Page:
James and Dave Franco Talk ‘DISASTER ARTIST’ at Vulture Fest

Disaster Artist
Brothers James and Dave Franco, co-stars of the upcoming movie The Disaster Artist, joined KPCC’s John Horn Saturday at Vulture Fest to talk about their new movie. Based on the creation of The Room, one of the most universally loved bad movies of all time, The Disaster Artist is a personal look at how far people will go to make their dreams come true.

Unlike his brother and pal Seth Rogen, James actually discovered The Room through Greg Sestero’s memoir about his experience filming the movie. The Disaster Artist lifts its title straight from Sestero’s book and gives a behind the scenes look at how the cult-favorite film was produced. About halfway through reading the book, James was so inspired that he knew this was a story he wanted to tell. Calling it a “universal story” about struggle and outsiders, he said the passionate tone of the book pulled him in and left him feeling moved.

“On the surface, this is a Hollywood story that was so bizarre. This is a character that’s so unique and in some ways ridiculous in his seeming lack of perspective of himself, how weird and thin his lies were about himself [….] He was obviously at least in his late 40s when he made the movie and he said he was in his 20s. Or, the scary mystery, of where the money came from. So, I knew on one level we would have a Hollywood story that is so unique, unlike any Hollywood story that would, you know, be interesting and fun to kind of recreate. On another level, then we had a story line that was so full of heart that we could make very sympathetic and relatable.”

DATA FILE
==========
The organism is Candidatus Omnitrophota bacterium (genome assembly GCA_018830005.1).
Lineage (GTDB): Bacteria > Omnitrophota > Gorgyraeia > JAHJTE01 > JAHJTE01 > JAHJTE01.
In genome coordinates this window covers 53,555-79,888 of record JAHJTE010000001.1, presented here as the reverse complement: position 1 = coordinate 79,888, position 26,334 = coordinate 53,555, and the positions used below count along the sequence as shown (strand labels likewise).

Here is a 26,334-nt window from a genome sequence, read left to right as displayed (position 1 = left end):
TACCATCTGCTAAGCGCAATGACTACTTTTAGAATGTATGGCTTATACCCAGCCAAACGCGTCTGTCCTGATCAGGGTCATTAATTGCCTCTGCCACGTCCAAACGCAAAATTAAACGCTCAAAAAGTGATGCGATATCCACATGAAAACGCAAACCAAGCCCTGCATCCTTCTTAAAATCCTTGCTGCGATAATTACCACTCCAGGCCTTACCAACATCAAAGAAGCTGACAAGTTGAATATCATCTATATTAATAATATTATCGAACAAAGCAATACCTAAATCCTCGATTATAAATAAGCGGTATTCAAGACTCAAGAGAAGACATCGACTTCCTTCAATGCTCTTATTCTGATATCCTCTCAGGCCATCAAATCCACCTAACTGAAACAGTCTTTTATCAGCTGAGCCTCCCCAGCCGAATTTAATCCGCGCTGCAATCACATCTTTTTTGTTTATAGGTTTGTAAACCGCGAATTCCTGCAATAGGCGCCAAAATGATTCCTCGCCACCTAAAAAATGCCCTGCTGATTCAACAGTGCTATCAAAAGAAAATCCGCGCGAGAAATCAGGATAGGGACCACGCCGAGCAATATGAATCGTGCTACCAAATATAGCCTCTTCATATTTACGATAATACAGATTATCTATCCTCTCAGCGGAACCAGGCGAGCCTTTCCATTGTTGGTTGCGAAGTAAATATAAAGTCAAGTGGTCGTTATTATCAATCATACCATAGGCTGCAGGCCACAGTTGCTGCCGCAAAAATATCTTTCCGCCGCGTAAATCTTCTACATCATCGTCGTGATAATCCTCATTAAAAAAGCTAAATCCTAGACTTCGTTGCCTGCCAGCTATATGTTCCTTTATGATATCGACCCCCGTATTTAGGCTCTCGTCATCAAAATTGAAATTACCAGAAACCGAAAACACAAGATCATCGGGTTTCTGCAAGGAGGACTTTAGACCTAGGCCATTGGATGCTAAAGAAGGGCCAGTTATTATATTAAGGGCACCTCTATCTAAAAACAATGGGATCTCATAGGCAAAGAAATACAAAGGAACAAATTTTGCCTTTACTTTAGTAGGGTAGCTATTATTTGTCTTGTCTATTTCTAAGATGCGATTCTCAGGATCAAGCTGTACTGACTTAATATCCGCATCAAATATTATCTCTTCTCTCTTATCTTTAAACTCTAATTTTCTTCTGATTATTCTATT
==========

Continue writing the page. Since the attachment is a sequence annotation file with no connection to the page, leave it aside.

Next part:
At the heart of The Disaster Artist is an artist desperate to make his dream a reality. While The Room may be considered a comedy now, Wiseau intended for it to be a serious, dramatic movie. Certain lines were direct homages to his favorite dramatic movies and he even put the phrase “Tennessee Williams Style Drama” on the original poster. Having all the knowledge of how the movie was ultimately received, the Franco brothers could have made a movie that was mocking or mean, but they decided to make it a heartfelt, empathetic journey.

“As much as all of us don’t want to admit that we all have some Tommy Wiseau in us, I think we have more than we think,” reveals Dave.

Instead of leaning into parody, Dave calls it a “celebration of people who go after their dreams and don’t take no for an answer.” The Room may not have become the best picture winner Wiseau envisioned, but it has slowly earned a dedicated fanbase. Similar to Rocky Horror Picture Show, interactive, weekly screenings of the movie still take place across the country as fans come together to laugh, throw spoons and scream “you’re tearing me apart, Lisa!” Dave admitted to watching the film probably 25 times while James has seen it more than 50 times, including all of the outtakes.

“At a certain point if a movie is that watchable when can we start calling it a good movie?,” said Dave.

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